I was reading Head first book on servlets and jsp . I can clearly understand how SSL is used for data confidential and integrity but what i was not able to understand was that how can an eavesdropper gain copy of the HTTP request of the victim?
It's possible to observe network traffic of the entire network you're on; that's actually rather easy if you're technically savvy. The "network you're on" could be 1) everybody in your office, 2) every customer of an internet cafe where you connect via Wifi, 3) everyone of your family who connects to the same Wifi base station at your home. #2 -where there may be people with nefarious intentions- is why you need to be very careful what you send via Wifi from a public hotspot - use SSL for web sites and email as much as possible.
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Joined: Mar 12, 2013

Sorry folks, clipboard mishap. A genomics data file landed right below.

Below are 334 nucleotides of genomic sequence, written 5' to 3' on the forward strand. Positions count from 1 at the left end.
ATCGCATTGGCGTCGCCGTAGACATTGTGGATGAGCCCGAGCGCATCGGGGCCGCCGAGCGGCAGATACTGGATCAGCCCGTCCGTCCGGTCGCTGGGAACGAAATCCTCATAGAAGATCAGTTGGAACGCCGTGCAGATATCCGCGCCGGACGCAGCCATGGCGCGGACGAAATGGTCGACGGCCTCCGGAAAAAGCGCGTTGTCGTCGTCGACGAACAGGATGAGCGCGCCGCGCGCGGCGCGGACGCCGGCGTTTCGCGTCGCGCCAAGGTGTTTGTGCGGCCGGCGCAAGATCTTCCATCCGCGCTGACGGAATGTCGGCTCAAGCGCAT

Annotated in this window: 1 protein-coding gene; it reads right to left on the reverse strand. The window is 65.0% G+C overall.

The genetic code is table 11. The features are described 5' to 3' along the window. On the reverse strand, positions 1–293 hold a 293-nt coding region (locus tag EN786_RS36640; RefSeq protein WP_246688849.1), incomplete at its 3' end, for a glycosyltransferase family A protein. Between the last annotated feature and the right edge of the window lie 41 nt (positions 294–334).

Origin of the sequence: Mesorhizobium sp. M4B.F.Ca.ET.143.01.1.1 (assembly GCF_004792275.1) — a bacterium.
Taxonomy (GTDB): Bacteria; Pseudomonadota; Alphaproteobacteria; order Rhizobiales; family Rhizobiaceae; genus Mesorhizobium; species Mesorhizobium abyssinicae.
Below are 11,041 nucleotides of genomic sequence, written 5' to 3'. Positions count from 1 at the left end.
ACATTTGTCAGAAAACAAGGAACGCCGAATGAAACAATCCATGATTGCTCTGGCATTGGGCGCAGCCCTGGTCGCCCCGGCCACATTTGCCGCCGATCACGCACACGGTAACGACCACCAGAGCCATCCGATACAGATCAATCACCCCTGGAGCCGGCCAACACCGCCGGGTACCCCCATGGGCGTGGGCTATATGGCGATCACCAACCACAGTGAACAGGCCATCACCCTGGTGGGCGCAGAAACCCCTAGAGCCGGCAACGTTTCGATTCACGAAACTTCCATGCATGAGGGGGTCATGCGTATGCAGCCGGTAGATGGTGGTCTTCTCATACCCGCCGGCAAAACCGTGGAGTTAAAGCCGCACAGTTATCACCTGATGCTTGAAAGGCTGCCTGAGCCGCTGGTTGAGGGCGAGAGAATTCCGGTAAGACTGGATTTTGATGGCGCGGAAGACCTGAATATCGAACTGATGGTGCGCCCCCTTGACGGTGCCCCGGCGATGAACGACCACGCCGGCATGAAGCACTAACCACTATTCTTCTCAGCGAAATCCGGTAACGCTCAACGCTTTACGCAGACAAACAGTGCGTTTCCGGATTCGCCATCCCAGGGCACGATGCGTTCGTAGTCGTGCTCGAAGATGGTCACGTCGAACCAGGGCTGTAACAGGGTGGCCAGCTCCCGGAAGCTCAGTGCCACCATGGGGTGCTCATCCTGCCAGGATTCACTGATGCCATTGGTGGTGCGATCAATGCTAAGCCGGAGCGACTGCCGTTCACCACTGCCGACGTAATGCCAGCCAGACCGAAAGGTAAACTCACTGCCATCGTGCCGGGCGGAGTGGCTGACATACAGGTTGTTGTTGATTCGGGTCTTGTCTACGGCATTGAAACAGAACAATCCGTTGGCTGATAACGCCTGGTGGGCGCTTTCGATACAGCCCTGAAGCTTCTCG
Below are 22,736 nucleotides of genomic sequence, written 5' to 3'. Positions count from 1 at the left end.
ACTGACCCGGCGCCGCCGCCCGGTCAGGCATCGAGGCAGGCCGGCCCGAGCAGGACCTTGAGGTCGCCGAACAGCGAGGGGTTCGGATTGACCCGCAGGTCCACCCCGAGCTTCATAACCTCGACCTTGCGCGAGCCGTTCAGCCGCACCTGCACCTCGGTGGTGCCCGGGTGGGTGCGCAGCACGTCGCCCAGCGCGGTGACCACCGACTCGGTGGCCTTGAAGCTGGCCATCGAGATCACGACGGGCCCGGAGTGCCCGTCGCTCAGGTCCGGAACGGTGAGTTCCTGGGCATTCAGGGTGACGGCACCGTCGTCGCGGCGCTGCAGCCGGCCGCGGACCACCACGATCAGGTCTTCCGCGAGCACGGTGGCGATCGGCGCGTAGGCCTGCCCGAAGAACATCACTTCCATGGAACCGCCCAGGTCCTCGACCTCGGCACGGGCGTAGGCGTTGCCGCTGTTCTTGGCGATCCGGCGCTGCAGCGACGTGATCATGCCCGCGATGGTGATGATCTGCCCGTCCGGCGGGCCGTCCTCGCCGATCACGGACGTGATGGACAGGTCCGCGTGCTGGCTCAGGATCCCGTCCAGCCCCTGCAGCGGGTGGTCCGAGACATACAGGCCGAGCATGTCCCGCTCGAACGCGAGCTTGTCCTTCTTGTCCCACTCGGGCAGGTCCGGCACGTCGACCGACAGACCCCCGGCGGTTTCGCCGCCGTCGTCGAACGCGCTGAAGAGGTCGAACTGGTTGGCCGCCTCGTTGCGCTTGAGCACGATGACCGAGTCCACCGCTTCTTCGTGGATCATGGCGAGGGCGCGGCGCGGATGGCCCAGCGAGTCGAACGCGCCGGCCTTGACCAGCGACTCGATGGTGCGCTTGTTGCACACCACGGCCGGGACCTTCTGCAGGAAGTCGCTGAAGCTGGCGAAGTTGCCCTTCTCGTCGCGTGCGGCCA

Thank you for your reply. Although i expected some examples but it was satisfactory answer
There are no examples, because AFAIK, core Java doesn't provide an API that will help you implement packet sniffers. I think the original creators of Java wanted to stay away for allowing people to implement hacking programs in Java. You can implement a eavesdropper using languages like C++ that let you call the OS directly. There are libraries available that are implemented in C++ and can be called from JNI. It's not hard to find something that you can use to implement a packet sniffer in Java.
At the wire level, the way data is passed around on the internet is more or less very similar to how kids pass notes in class. One kid writes a note, folds it and passes it to his/her neighbor. That kid passes it to the next and so on until it reaches the destination. Kids rely on a code of honor that says that you will not peek. However, there is nothing secure about the note. Within a LAN , the communication is very similar to how people communicate in a family gatherings:- Ideally, everyone sits around the table and people take turns talking. Everyone can hear what the talker is saying. They just ignore what is being said if they are not interested.